When a vendor breaches its contract to deliver goods, or a third party wrongfully induces a contracting party to breach a contract of any kind, or in certain other kinds of cases, often the largest part of the resulting damages will be a loss of the profits that the injured party had expected to receive. But how does a party successfully prove its lost profits claim?

The burdens of proof for recovering lost profits are different in different cases. It isn’t always necessary to prove the exact amount of the damages suffered, but the injured party is invariably required to provide evidence of a sufficient basis for the court or jury to accept an estimate of the amount of lost profits being requested. The proof must be substantial enough for the court or jury to reach a “reasonably certain determination of the amount of gains prevented.” Also, while lost profits must be proved to a “reasonable certainty”, that term can be defined in more than one way. Some courts require proof of future damages by a “fair preponderance of evidence” while others have stated that the amount of evidence to be reasonably certain if it has established that the validity of the claim is “probable or more likely than not.”

One of the most numerous types of cases in which lost profit damages are disallowed are those in which the claimant is a “new business.” It is usually held that the lack of a definite record of past profits makes it impossible to satisfy the “reasonable certainty” requirement and that new-business claims are ‘too speculative.’ But it isn’t always impossible for a new business to meet that burden of proof. For example, when a new company’s operators were very experienced in that field, or when the business was proved to have had a “ready reservoir of customers,” along with other proof for its damage calculations, courts have held that such proofs were sufficient to permit a recovery.

Because the uncertainty of lost profits often makes it difficult to prove them with mathematical exactitude, they must be alleged in detail and proved by admissible evidence that proves that damages were actually suffered. In all cases, what must proved are the claimant’s net profit, and this fact allows the defending party great latitude in the discovery of the claimant’s operations. In some cases, proof of lost profits is relatively uncomplicated, e.g., when it is necessary only to show the profit that would have been made on a transaction after deducting what the claimant’s costs would have been if the transaction had gone through.

Where the calculation is not so simple, courts have recognized that parties can prove their lost profits in various ways. The two most frequently used methods are the “before and after theory” and the “yardstick test.” The “before and after theory” requires the claimant to show its prior earnings. The “yardstick test” involves demonstrating the profits of a business that is closely related to that of the claimant’s business. Regardless of which method is used, the evidence must be carefully compiled and presented to the court from the very beginning of the case.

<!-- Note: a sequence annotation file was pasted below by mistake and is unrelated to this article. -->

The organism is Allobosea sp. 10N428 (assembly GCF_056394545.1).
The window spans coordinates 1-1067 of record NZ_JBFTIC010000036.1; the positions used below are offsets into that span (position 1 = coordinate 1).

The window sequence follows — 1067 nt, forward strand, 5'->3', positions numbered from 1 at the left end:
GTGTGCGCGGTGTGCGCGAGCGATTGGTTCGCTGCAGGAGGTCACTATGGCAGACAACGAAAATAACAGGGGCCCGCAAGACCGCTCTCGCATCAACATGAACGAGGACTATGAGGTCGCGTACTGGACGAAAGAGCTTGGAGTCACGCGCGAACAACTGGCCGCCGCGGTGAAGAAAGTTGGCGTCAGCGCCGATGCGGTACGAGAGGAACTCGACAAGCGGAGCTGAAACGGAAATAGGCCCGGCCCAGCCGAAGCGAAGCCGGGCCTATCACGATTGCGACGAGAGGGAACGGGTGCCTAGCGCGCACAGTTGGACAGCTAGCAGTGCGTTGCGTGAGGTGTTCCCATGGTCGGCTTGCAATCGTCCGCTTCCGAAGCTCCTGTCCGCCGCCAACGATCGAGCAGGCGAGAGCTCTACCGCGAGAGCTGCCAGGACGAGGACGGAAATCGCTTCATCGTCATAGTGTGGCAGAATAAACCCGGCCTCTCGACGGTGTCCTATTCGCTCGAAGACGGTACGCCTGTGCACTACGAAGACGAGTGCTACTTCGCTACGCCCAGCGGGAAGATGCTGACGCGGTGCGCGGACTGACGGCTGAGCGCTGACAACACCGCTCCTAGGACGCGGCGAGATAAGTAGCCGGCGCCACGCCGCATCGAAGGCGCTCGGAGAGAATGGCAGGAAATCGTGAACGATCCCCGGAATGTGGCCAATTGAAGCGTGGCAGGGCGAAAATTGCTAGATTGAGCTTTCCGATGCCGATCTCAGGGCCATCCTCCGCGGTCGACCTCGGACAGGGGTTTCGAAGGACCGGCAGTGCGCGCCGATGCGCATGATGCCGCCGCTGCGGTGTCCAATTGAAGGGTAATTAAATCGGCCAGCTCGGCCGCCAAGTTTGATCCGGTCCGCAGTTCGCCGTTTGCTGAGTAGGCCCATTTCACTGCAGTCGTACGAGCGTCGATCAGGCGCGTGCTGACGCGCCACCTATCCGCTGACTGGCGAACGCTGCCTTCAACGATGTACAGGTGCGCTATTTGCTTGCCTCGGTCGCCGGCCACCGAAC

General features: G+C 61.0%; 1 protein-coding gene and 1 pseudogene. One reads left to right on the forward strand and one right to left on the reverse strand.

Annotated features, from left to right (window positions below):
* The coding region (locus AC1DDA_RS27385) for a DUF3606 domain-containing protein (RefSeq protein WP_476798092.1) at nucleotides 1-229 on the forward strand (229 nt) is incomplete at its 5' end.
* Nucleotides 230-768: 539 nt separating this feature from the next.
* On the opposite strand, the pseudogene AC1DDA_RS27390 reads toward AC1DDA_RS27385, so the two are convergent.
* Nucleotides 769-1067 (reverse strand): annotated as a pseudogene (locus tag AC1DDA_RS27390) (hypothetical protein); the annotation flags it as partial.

New-business claims, or evidence that requires speculation or opinion may require presentation of both expert testimony and fact testimony. Some courts have even admitted lay-witness testimony where the witness has direct knowledge regarding the profit calculation, e.g., allowing the plaintiff’s bookkeeper and principal to testify about the lost profits. To ensure that such testimony can be admissible, claimants should make sure that experts balance a “reasonable estimation of damages and speculating about what could have been.”

In cases of breach-of-contract claims, in addition to the standard requirements of proving damages to a “reasonable certainty,” most courts require proof that the lost profits were within the contemplation of the parties at the time of contract. The “contemplation of the parties” test can be met by requiring that the loss be the natural, primary and probable consequence of the breach, . . . the profits arising from the performance of the contract or the loss [resulting] from its nonperformance were within the contemplation of the parties, and . . . the profits are not so uncertain or contingent as to be incapable of reasonable proof.”

The types of intentional torts claims in which recovery of lost profits may be allowed include: tortious interference with the performance of a contract or prospective economic advantage, fraud, breach of fiduciary duty, defamation, and even malicious prosecution. In such cases claimants must prove the foreseeability of the harmful conduct and that it caused the loss of profits. These cases usually entail the claimant showing a comparison of profits before and after the occurrence of the tortious conduct.

Lost-profit claims are often challenged at every stage of a case, from motions to dismiss them at the beginning, through pretrial motions for summary judgment through the trial itself.

Careful attention to making legally sufficient claims in the complaint, providing sufficient evidence to defeat summary judgment and knowing how to get trial evidence admitted are necessary to recover these potentially significant damages..

Richard Turyn is a BSBN Partner and the Editor of BSBN Direct. He may be contacted at rturyn@ballonstoll.com.

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